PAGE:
Monthly Archives: April 2013

April 18, 2013

OIG Issues Revised Self-Disclosure Protocol

by Patricia (Pia) Dean, Holland & Hart LLP

On April 17, 2013, the Department of Health and Human Services Office of Inspector General released a revised provider self-disclosure protocol (SDP) that supersedes and replaces the 1998 Federal Register Notice and the Open Letters to Health Care Providers issued in 2006, 2008, and 2009. The SDP reaffirms the obligation on all members of the health care industry to take measures to detect and prevent fraudulent and abusive activities, and establishes new reporting requirements and guidance on calculating penalty multipliers.

Importance of Voluntary Self-Disclosure

The new SDP reaffirms the importance of self-disclosure, including OIG's position that individual and entities that use the SDP and cooperate with OIG during the SDP process deserve to pay a lower multiplier on single damages than would normally be required. For the first time, the SDP states OIG's general practice of requiring a minimum multiplier of 1.5 times the single damages, although the specific multiplier accepted may vary depending on the facts of each case.

CMS 60-Day Report and Repay Rule

The new protocol addresses CMS's proposed 60-day "report and repay" rule. The Affordable Care Act generally requires that providers report and return Medicare or Medicaid overpayments within 60 days of the date the overpayment is first identified. Failure to report and repay within 60 days may create liability under the Civil Monetary Penalties Law (CMPL) and False Claims Act. CMS issued its proposed rule implementing the 60-day repayment obligation in February 2012. (77 FR 9179). The proposed rule would suspend the obligation to report overpayments when OIG acknowledges receipt of a submission on the SDP, provided the submission is timely made. In return for suspending the 60-day requirement, the new SDP states that OIG expects disclosing parties to disclose with a good-faith willingness to resolve all liability within the CMPL's six-year statute of limitations. OIG has indicated it will provide additional guidance regarding the 60-day obligation and SDP process after CMS releases a final rule.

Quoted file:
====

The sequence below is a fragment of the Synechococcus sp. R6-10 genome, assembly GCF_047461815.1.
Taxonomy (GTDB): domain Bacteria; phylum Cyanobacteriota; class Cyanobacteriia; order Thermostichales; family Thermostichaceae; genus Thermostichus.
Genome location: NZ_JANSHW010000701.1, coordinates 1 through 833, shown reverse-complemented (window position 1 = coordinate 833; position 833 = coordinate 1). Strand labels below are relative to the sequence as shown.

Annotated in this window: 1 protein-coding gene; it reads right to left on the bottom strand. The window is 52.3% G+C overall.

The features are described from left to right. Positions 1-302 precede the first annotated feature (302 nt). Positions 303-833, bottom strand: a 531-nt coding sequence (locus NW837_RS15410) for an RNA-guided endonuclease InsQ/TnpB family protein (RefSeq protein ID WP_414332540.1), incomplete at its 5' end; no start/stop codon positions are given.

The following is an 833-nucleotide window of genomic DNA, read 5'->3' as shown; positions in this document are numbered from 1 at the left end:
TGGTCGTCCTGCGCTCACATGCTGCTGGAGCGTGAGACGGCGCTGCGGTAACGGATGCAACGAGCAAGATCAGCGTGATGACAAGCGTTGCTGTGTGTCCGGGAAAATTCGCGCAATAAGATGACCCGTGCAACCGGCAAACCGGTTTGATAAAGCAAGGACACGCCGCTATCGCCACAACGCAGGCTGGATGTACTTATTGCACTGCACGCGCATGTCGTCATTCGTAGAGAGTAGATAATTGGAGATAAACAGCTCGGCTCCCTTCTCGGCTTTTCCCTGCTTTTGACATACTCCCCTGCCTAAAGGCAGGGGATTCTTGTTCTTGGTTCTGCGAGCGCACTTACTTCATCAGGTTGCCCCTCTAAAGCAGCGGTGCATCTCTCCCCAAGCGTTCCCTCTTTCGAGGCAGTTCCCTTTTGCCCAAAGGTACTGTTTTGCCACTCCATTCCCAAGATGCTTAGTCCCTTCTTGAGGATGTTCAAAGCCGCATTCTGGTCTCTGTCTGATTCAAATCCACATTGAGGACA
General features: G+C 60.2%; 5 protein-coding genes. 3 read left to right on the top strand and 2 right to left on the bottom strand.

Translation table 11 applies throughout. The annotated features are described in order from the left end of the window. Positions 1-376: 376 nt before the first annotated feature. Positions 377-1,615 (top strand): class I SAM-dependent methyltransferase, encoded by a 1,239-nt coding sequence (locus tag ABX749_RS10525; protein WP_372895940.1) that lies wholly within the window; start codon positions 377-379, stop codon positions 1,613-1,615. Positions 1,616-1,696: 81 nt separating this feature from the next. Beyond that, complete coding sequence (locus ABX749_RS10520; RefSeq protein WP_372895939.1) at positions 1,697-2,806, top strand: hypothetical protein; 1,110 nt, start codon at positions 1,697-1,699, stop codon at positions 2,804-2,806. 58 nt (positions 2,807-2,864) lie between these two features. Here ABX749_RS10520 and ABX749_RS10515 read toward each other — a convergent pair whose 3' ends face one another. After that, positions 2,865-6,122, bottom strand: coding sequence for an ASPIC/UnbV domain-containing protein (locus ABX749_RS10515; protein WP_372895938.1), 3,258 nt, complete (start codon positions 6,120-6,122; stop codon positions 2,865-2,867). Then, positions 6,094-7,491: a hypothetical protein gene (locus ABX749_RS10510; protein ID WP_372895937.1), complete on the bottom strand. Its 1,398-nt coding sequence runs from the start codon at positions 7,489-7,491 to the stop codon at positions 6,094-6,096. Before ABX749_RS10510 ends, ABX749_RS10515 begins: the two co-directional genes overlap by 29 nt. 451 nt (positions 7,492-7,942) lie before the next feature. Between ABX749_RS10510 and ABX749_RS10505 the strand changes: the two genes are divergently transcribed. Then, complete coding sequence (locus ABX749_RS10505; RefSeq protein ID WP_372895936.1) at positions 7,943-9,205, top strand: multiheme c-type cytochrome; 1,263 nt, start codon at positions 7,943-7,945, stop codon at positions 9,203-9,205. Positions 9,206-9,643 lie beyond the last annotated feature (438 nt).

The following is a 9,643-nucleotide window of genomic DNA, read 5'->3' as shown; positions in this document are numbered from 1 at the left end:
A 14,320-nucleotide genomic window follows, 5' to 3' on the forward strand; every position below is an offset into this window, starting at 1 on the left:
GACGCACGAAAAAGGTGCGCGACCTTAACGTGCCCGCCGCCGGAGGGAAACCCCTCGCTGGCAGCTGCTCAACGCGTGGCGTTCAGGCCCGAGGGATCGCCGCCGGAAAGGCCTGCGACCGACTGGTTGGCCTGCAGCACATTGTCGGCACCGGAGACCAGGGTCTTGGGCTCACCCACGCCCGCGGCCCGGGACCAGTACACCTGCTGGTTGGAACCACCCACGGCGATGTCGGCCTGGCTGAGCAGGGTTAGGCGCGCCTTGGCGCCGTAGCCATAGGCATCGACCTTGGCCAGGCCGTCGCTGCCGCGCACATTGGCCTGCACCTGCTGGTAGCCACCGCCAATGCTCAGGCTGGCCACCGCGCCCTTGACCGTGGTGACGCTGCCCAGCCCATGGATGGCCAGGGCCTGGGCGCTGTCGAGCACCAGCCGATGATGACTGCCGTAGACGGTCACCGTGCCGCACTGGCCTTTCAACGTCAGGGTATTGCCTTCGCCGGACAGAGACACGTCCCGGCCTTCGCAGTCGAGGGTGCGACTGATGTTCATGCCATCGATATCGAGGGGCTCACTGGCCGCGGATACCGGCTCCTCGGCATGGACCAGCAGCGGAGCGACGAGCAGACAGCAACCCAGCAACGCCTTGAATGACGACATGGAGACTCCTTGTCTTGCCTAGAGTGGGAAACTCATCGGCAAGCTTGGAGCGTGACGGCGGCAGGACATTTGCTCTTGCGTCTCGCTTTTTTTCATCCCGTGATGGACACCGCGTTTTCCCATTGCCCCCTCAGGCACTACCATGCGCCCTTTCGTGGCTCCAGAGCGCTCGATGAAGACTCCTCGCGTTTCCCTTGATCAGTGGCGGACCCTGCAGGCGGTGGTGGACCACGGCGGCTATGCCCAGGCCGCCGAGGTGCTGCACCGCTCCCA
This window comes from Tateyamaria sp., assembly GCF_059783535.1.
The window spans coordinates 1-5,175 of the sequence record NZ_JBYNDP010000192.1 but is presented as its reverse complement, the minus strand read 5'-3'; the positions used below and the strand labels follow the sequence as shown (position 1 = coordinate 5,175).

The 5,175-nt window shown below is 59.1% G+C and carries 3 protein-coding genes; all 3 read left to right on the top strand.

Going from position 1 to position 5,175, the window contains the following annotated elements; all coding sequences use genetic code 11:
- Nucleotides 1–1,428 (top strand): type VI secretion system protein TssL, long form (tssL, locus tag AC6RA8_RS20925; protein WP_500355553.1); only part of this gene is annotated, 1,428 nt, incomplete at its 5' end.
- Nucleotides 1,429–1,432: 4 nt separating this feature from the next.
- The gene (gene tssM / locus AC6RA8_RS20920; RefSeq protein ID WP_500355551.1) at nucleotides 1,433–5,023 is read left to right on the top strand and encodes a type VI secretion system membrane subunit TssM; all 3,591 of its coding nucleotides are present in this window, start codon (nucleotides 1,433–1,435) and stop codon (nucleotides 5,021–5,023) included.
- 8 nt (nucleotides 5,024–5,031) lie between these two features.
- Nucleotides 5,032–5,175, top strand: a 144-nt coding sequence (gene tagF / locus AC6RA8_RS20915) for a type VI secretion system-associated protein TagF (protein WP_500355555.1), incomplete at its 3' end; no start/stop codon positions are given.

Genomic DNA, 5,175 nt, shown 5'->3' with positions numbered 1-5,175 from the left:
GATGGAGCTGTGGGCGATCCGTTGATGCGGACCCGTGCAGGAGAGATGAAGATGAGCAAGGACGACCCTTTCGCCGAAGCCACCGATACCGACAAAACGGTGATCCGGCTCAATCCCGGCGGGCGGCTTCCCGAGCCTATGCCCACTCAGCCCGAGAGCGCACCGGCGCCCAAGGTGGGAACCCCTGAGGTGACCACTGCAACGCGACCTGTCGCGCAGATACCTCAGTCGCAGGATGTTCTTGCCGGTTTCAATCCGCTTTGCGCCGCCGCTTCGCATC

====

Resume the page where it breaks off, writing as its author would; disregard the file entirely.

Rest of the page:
Eligibility Criteria and Guidance

The SDP provides greater guidance on how to investigate potentially fraudulent conduct, quantify damages, and report the conduct to OIG. According to the SDP, over the past 15 years, it has resolved over 800 disclosures, resulting in recoveries of more than $280 million to Federal health care programs. The SDP states that all health care providers, suppliers, or other individuals or entities that are subject to OIG's civil monetary penalty authority are eligible to use the SDP. Accordingly, the SDP is not limited to any particular industry, medical specialty, or type of service. By way of example, the SDP states that a pharmaceutical or medical device manufacturer may use the SDP to disclose potential violations of the Federal anti-kickback statute (AKS) because such violations trigger CMP liability.

In addition, the new protocol delineates conduct that is not eligible for the SDP, including (1) matters that do not involve potential violations of Federal criminal, civil, or administrative law for which civil monetary penalties are authorized, such as one exclusively involving overpayments or errors, (2) requests for opinions from OIG regarding whether an actual or potential violation has occurred, and (3) disclosure of an arrangement that involves only liability under the physician self-referral law (Stark) without accompanying potential liability under the AKS for the same arrangement. Conduct that only involves Stark violations should be disclosed to CMS through CMS's Self-Referral Disclosure Protocol.

Among other requirements, the SDP requires that the disclosing parties explicitly identify the laws that were potentially violated, and not just refer broadly to federal laws, rules and regulations. The SDP provides details for the content of all submissions as well as the specific requirements for conduct involving false billing, excluded persons, and the anti-kickback statute and physician self referral law.

The revised SDP is available here.